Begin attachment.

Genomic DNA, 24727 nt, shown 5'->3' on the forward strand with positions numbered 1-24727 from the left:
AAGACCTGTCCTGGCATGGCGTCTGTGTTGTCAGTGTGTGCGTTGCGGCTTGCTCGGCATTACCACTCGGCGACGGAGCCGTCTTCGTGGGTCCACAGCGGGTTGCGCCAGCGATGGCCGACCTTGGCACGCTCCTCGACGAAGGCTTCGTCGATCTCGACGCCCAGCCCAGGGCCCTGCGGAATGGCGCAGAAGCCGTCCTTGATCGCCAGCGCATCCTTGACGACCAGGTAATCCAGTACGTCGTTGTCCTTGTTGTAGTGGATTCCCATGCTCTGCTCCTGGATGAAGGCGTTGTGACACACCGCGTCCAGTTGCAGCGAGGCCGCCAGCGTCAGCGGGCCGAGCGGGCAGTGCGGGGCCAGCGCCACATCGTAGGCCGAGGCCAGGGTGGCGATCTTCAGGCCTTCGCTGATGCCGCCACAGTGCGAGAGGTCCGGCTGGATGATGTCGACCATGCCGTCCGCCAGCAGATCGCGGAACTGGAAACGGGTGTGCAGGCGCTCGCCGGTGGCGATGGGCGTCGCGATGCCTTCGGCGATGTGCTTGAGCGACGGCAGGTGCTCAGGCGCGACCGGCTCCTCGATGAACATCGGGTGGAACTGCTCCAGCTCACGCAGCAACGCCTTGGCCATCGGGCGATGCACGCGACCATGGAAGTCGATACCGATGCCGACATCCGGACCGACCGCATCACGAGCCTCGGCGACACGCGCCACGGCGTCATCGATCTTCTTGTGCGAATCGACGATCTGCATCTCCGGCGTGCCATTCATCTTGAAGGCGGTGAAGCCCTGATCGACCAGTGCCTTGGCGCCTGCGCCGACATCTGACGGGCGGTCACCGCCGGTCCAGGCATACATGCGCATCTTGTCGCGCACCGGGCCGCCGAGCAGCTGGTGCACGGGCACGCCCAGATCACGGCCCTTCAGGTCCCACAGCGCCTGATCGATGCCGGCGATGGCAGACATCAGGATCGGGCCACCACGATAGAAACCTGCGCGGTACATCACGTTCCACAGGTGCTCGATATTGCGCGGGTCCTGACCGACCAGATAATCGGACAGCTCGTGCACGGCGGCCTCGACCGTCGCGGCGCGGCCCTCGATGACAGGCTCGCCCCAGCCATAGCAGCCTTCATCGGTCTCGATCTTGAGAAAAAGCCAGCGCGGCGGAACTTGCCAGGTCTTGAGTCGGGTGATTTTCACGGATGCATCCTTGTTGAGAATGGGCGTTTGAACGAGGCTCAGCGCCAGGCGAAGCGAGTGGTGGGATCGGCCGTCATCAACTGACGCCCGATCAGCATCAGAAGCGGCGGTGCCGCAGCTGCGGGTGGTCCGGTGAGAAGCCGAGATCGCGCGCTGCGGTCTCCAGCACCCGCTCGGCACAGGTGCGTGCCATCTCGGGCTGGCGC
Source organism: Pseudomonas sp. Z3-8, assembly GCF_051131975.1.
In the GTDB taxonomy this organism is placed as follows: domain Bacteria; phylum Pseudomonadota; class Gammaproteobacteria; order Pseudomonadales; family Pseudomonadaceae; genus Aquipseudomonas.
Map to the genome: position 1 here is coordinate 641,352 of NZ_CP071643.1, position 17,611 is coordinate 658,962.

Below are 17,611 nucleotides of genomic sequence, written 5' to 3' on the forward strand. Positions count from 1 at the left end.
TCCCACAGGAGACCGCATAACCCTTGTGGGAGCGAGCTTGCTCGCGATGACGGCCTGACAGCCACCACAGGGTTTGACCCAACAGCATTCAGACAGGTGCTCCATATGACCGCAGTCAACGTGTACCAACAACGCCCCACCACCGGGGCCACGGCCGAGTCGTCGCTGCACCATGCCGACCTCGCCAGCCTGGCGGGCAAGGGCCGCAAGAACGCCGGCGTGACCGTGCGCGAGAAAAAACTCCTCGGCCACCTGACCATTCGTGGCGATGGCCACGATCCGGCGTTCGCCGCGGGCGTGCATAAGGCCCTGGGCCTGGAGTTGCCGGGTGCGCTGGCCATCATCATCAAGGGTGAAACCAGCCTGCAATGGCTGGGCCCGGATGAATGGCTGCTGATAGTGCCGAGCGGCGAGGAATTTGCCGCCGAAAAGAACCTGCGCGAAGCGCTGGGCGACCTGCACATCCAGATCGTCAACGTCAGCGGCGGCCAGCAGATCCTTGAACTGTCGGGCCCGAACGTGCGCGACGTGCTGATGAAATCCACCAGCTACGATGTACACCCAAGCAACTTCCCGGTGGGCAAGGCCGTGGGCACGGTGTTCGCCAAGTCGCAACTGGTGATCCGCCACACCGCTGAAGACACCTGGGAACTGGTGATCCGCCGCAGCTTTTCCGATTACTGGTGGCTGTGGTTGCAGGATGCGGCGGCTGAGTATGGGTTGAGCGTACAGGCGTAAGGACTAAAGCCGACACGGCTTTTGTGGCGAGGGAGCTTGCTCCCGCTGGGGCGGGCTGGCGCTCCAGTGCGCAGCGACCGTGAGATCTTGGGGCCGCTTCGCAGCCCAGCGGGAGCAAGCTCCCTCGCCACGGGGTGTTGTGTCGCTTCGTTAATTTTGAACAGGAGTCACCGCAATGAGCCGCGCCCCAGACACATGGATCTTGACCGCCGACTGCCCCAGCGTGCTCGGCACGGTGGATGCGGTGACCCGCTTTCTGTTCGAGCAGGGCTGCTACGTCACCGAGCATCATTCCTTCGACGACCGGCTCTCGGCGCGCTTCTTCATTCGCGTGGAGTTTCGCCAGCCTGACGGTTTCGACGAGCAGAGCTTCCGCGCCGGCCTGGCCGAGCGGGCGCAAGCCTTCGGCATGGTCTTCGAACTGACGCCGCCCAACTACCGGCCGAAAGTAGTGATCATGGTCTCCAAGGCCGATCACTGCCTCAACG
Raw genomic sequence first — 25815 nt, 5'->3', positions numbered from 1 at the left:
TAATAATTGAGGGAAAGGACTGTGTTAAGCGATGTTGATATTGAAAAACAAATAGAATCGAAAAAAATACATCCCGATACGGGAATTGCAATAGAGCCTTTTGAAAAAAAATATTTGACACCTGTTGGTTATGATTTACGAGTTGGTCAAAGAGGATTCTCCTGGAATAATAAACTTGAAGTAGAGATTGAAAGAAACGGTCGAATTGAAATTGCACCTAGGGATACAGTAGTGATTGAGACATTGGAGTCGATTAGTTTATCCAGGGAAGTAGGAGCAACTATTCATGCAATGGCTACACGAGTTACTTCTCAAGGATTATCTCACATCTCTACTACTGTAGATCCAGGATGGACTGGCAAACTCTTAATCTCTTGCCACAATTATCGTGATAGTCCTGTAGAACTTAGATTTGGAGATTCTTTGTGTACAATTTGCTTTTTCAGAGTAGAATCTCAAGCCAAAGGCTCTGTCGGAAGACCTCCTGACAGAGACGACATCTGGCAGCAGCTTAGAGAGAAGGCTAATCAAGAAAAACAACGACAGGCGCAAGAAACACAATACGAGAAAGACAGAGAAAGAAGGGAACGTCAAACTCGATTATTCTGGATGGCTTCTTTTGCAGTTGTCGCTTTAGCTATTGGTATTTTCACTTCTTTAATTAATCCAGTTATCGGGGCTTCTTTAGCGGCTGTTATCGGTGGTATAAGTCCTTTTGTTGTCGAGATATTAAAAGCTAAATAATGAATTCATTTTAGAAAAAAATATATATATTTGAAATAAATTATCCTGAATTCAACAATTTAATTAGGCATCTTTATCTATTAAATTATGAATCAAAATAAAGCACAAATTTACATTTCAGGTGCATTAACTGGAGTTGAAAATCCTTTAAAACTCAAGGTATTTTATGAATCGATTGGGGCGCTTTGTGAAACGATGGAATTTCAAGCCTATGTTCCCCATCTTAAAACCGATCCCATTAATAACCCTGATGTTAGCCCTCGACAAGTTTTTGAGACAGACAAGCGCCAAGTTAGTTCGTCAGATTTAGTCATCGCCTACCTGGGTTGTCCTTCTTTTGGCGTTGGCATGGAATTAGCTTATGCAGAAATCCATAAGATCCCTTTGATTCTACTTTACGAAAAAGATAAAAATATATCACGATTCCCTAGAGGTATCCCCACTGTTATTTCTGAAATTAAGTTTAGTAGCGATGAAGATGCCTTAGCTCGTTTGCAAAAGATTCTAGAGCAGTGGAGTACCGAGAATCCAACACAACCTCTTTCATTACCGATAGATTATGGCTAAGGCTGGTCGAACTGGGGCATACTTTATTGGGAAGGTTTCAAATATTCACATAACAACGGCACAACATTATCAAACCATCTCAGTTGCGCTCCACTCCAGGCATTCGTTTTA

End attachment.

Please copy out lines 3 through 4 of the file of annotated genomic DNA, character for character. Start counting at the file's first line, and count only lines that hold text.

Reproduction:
Source organism: Pseudomonas sp. Z3-8, assembly GCF_051131975.1.
In the GTDB taxonomy this organism is placed as follows: domain Bacteria; phylum Pseudomonadota; class Gammaproteobacteria; order Pseudomonadales; family Pseudomonadaceae; genus Aquipseudomonas.